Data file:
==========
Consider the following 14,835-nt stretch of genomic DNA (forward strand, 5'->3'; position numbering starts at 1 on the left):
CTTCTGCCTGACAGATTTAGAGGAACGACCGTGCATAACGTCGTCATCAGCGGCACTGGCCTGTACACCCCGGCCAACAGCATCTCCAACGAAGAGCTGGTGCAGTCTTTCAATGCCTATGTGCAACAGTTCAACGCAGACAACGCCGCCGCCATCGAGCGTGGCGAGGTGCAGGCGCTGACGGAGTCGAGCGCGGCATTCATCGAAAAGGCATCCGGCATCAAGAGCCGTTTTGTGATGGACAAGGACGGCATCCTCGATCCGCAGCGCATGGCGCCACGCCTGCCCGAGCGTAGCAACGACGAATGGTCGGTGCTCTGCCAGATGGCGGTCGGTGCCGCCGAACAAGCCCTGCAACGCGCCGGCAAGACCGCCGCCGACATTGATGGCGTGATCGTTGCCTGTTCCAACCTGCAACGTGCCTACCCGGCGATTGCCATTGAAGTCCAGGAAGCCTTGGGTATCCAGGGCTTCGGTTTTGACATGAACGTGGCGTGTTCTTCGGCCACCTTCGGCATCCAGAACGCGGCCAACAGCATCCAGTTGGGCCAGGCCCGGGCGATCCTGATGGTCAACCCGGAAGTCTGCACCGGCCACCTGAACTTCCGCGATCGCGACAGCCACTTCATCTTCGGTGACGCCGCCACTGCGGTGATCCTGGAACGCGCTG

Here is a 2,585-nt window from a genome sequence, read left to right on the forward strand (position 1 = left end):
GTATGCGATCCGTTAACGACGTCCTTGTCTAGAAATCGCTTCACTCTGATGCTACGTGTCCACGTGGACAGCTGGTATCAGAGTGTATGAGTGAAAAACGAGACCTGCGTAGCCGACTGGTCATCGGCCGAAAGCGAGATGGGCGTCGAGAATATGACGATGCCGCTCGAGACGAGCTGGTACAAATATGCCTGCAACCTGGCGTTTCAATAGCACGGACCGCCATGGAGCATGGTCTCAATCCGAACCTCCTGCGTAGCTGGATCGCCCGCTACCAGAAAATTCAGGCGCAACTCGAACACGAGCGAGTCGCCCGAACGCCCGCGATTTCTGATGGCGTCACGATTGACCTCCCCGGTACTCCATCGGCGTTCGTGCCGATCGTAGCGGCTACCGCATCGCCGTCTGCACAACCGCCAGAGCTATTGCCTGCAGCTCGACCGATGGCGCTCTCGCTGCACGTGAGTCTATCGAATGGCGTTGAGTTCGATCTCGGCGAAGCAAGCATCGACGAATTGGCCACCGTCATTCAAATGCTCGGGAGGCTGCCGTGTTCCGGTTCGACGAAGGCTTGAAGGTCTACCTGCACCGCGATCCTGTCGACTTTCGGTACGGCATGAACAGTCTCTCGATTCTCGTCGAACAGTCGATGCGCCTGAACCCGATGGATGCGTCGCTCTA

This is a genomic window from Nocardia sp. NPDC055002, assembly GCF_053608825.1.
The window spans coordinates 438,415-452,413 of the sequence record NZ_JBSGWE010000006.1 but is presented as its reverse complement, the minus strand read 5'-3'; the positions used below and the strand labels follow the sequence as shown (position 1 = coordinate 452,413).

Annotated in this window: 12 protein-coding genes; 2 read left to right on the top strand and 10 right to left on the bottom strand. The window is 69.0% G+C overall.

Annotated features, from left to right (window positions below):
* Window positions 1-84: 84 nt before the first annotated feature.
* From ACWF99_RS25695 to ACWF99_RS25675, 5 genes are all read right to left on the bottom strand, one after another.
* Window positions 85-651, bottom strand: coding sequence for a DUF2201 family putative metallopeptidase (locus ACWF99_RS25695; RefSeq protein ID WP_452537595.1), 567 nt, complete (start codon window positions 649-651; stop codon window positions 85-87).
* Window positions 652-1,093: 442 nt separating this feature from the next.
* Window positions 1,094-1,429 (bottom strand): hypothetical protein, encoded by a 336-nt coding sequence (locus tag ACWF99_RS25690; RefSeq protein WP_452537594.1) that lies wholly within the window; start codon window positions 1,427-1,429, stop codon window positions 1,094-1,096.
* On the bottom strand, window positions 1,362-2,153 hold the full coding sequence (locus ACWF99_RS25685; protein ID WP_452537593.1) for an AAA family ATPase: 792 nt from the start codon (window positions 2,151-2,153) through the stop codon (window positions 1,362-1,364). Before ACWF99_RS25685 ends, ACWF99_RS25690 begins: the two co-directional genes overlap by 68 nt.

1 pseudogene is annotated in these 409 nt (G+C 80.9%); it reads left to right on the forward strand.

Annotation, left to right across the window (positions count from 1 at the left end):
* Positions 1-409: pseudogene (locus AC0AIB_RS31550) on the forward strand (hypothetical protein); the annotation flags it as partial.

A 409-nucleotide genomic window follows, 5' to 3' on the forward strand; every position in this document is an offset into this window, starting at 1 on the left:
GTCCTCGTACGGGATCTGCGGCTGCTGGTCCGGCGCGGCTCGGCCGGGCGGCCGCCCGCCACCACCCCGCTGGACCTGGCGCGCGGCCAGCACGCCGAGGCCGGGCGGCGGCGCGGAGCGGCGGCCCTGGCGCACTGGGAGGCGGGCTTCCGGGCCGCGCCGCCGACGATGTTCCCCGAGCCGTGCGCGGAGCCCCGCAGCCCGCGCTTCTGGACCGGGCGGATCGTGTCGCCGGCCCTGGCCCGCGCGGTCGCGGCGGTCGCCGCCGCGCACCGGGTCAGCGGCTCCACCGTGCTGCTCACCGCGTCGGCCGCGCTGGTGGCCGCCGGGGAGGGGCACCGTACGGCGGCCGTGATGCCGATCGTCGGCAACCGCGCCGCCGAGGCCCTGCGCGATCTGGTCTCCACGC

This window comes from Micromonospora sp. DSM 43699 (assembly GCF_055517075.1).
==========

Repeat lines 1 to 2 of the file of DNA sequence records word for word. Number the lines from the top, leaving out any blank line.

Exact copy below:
Consider the following 14,835-nt stretch of genomic DNA (forward strand, 5'->3'; position numbering starts at 1 on the left):
CTTCTGCCTGACAGATTTAGAGGAACGACCGTGCATAACGTCGTCATCAGCGGCACTGGCCTGTACACCCCGGCCAACAGCATCTCCAACGAAGAGCTGGTGCAGTCTTTCAATGCCTATGTGCAACAGTTCAACGCAGACAACGCCGCCGCCATCGAGCGTGGCGAGGTGCAGGCGCTGACGGAGTCGAGCGCGGCATTCATCGAAAAGGCATCCGGCATCAAGAGCCGTTTTGTGATGGACAAGGACGGCATCCTCGATCCGCAGCGCATGGCGCCACGCCTGCCCGAGCGTAGCAACGACGAATGGTCGGTGCTCTGCCAGATGGCGGTCGGTGCCGCCGAACAAGCCCTGCAACGCGCCGGCAAGACCGCCGCCGACATTGATGGCGTGATCGTTGCCTGTTCCAACCTGCAACGTGCCTACCCGGCGATTGCCATTGAAGTCCAGGAAGCCTTGGGTATCCAGGGCTTCGGTTTTGACATGAACGTGGCGTGTTCTTCGGCCACCTTCGGCATCCAGAACGCGGCCAACAGCATCCAGTTGGGCCAGGCCCGGGCGATCCTGATGGTCAACCCGGAAGTCTGCACCGGCCACCTGAACTTCCGCGATCGCGACAGCCACTTCATCTTCGGTGACGCCGCCACTGCGGTGATCCTGGAACGCGCTG